“Don’t use LGBT youth as a way to justify Islamophobia.”

HTML tutorial

A Response to A Letter to the Editor: Are Legitimate Concerns to be Dismissed as “Islamophonia?”

 

Written by Sarah Gafur and Daniel Morales

In a letter to the editor in last month’s Classic, Mr. Babstock wrote the following: “Most of us know that such an event as the GSA-hosted event are impossible to conceive in a Muslim majority nation.” The inconceivability of an event like The Phoenix’s GSA reading in an Islamic country isn’t far fetched. However, one must wonder how likely it is for such events to happen in certain parts of America.

In states like South Carolina, North Carolina and Mississippi, many schools have banned the inclusion of non-curriculum clubs as a way to stop the creation of Gay-Straight Alliance. There have been multiple cases brought up by the American Civil Liberties Union fought against different states and their high schools for the refusal of creating a GSA.

In 2015 there were 25 murders of trans women, 41% of the trans community has attempted suicide at one point in their lives, compared to the 4.6% of the general public, and everyday you see another state coming forward with anti-gay or anti-trans laws. It is hard to believe that any gay pride march would happen on the streets of Saudi Arabia, but don’t think it’s easy for people to walk around out of the closet in America as well.

As president of the GSA and someone who has Islamic ties within her family, I can tell you all it’s possible to be a part of more than one community. It’s important to keep our perspective intersectional. It’s important to ensure that we don’t leave behind any parts of ourselves because someone believes that they can’t coexist. It’s easy to think that there are molds that everyone fits into, a Muslim mold with a hijab and a gay mold with an ever present rainbow, but that’s not what the real world looks like. We’re all a part of different communities and value different things within ourselves. There are not cement walls between marginalized peoples allowing for one societal, economic, or personal disadvantage per person.

In the article Mr. Babstock asked Classic readers to review there is massive praise for the land we live in. “People leave the Middle East for the West, in particular Europe and the United States, because it is an oasis, not the hellhole many of them came from,” author Victor Davis Hanson states. Of course, we have the appearance of a stable society due to current worldly situations. America is a desireable place to live in, but to be glorified as a utopia is far from accurate.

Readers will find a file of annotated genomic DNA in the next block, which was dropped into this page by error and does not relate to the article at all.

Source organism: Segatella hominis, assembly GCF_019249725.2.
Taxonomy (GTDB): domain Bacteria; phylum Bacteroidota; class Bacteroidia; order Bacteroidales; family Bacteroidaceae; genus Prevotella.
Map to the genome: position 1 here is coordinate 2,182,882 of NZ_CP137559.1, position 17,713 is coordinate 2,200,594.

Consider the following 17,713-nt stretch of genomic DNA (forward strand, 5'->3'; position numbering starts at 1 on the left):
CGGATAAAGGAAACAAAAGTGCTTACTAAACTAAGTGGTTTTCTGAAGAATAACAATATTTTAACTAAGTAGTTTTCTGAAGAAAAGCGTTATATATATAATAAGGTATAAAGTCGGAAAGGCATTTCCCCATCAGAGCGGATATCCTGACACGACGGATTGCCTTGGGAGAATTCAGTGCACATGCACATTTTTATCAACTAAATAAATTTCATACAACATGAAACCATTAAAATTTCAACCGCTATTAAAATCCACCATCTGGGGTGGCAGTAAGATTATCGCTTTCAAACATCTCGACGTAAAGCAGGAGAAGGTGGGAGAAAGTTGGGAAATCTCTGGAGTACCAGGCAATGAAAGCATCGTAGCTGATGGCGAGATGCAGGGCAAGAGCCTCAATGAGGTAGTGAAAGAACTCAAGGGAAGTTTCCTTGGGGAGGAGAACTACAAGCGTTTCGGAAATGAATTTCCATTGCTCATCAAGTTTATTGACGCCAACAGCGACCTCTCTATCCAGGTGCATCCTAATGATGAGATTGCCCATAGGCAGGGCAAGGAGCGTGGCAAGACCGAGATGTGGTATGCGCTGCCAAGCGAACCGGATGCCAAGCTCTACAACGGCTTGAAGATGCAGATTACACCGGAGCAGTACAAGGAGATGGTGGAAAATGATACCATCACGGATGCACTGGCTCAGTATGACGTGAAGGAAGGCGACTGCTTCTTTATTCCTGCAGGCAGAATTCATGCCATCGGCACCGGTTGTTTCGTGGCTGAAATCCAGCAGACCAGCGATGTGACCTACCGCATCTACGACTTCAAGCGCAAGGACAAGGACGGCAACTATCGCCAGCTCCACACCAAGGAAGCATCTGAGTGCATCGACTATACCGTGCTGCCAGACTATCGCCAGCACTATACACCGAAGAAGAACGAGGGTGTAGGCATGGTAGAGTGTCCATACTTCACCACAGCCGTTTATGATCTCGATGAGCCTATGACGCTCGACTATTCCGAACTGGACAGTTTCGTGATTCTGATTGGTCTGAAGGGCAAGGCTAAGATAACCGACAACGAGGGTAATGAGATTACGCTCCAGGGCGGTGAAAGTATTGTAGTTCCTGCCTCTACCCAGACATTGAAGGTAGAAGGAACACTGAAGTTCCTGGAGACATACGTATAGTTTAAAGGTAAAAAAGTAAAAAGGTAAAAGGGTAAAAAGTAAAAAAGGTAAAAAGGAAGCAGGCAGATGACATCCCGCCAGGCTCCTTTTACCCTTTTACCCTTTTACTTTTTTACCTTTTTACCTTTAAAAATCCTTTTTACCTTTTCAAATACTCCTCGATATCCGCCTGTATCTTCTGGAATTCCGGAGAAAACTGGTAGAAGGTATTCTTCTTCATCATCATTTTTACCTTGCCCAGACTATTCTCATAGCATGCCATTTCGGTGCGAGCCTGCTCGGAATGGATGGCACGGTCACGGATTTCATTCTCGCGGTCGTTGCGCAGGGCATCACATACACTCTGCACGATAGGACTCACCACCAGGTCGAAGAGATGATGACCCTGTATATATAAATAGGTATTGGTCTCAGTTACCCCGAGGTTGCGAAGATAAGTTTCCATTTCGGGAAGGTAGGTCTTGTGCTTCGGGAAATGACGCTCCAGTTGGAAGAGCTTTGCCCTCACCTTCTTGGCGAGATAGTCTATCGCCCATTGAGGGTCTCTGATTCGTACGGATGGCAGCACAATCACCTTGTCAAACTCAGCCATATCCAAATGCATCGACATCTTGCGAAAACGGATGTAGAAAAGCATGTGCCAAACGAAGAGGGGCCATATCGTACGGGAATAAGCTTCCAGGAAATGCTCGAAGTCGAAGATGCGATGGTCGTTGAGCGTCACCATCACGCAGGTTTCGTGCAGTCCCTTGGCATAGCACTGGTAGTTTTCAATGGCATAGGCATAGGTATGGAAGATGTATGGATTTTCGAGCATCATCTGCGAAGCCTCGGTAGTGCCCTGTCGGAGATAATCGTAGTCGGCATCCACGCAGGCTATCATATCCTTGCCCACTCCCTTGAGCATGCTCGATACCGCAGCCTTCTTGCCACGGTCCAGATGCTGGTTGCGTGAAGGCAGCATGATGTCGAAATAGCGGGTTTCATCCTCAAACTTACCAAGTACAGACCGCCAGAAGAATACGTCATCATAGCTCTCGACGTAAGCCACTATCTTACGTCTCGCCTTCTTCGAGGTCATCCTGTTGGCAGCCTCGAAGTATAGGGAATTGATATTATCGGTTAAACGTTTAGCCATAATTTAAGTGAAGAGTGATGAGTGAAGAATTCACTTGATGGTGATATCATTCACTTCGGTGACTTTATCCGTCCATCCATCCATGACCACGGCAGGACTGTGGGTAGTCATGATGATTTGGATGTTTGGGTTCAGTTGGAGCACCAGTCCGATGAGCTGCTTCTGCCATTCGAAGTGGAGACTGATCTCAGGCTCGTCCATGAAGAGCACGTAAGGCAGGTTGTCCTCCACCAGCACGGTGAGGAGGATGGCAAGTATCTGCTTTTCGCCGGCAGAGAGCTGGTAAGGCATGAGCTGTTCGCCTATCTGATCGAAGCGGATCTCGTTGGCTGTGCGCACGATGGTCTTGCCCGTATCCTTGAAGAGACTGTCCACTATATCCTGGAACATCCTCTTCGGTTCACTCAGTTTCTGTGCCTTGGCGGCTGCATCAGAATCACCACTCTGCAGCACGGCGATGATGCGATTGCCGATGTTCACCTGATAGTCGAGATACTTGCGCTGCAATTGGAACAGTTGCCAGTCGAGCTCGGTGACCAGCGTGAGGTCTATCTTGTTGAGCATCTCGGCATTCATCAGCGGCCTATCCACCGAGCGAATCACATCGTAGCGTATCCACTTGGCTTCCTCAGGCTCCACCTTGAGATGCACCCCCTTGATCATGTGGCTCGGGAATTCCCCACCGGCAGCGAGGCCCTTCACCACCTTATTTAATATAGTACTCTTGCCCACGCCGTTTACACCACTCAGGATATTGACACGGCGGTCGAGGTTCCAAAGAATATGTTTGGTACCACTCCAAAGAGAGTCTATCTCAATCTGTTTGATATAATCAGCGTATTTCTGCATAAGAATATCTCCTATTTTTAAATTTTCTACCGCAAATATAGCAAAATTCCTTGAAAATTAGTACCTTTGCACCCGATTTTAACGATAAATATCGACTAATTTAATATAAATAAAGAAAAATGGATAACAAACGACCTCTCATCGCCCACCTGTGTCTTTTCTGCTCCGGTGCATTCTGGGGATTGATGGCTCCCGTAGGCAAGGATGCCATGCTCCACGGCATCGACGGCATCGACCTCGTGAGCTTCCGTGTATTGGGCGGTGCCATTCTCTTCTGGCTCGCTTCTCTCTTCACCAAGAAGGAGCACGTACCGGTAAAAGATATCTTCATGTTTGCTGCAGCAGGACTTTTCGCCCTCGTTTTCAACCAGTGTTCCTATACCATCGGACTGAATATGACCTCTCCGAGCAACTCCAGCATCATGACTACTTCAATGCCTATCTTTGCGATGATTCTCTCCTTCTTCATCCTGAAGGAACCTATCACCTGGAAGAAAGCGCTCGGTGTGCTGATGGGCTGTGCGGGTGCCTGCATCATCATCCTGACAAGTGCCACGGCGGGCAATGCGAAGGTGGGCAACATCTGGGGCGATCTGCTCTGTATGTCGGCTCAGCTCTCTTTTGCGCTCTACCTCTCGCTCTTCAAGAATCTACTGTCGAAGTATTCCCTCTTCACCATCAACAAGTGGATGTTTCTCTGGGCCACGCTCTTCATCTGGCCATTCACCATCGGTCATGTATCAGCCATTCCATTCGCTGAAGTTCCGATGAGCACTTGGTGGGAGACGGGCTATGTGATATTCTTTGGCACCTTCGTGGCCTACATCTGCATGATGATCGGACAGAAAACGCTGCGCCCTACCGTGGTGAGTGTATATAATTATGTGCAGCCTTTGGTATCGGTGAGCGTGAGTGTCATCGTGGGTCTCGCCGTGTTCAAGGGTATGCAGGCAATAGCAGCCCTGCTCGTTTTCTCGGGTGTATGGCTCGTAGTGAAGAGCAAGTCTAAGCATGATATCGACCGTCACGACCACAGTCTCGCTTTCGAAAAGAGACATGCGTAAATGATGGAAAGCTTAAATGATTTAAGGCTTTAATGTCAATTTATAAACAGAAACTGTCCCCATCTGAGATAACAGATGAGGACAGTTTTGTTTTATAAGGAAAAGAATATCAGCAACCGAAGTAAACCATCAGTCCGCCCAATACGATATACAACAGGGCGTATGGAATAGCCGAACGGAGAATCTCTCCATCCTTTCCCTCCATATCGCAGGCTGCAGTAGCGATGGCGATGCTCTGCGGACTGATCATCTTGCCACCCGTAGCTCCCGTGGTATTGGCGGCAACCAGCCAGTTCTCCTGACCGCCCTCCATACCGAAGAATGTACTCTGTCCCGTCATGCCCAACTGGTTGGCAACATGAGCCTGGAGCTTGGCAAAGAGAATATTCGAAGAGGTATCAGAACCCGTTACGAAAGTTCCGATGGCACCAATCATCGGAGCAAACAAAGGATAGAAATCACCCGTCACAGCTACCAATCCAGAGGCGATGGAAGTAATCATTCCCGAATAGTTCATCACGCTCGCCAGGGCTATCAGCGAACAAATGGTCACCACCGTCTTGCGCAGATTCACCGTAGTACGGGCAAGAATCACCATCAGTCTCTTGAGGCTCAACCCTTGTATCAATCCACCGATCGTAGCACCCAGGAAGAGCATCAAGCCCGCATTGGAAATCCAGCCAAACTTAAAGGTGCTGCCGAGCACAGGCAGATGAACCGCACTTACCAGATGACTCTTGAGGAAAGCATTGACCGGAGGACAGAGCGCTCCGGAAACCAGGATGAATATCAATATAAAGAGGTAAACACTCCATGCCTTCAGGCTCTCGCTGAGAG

America, the melting pot—here you have people drowning in the diversity, drowning in the melting pot, with students being called terrorists, women having their hijabs ripped off their heads, and mosques being vandalized. There is a corporatization of the LGBT struggle with rainbows being trademarked. There is an erasure of certain sexualities within the spectrum and the thought that since marriage is legal, there are no longer hurdles every LGBT person will have to face. There are people being murdered every day for being trans, children kicked out of their homes by homophobic parents, exorcisms conducted in church basements where the “gay” are banished.

Hanson scrutinizes the religion by blaming external sources for their issues. “The more a Muslim youth enjoys casual sexual hook-ups, easy access to liquor and drugs, and unapologetic secular indulgence, all the more the voluptuary feels he has betrayed his culture, religion, and very identity.” He proclaims that the only mode to rejuvenate a Muslim’s faith and title in the culture is through radical acts such as bombing the sources that interfere with their religious views. In summary, a bomb is the religious cleanser for a Muslim which is beyond an Islamophobic accusation. To reference such a xenophobic article in a school made up of immigrants will do nothing to further the point.

Scapegoating Islam in this “crusade” for tolerance of LGBT youth whilst simultaneously being intolerant of Islam earns one, to a superlative degree, the label “islamophobe,” the same label that is trying to be disproved. It is unfair and incorrect to think that Islamic countries are the only ones where LGBT youth wouldn’t have a voice when in parts of America they don’t have a voice either. Don’t use LGBT youth as a way to justify Islamophobia. Gay muslims exist.

close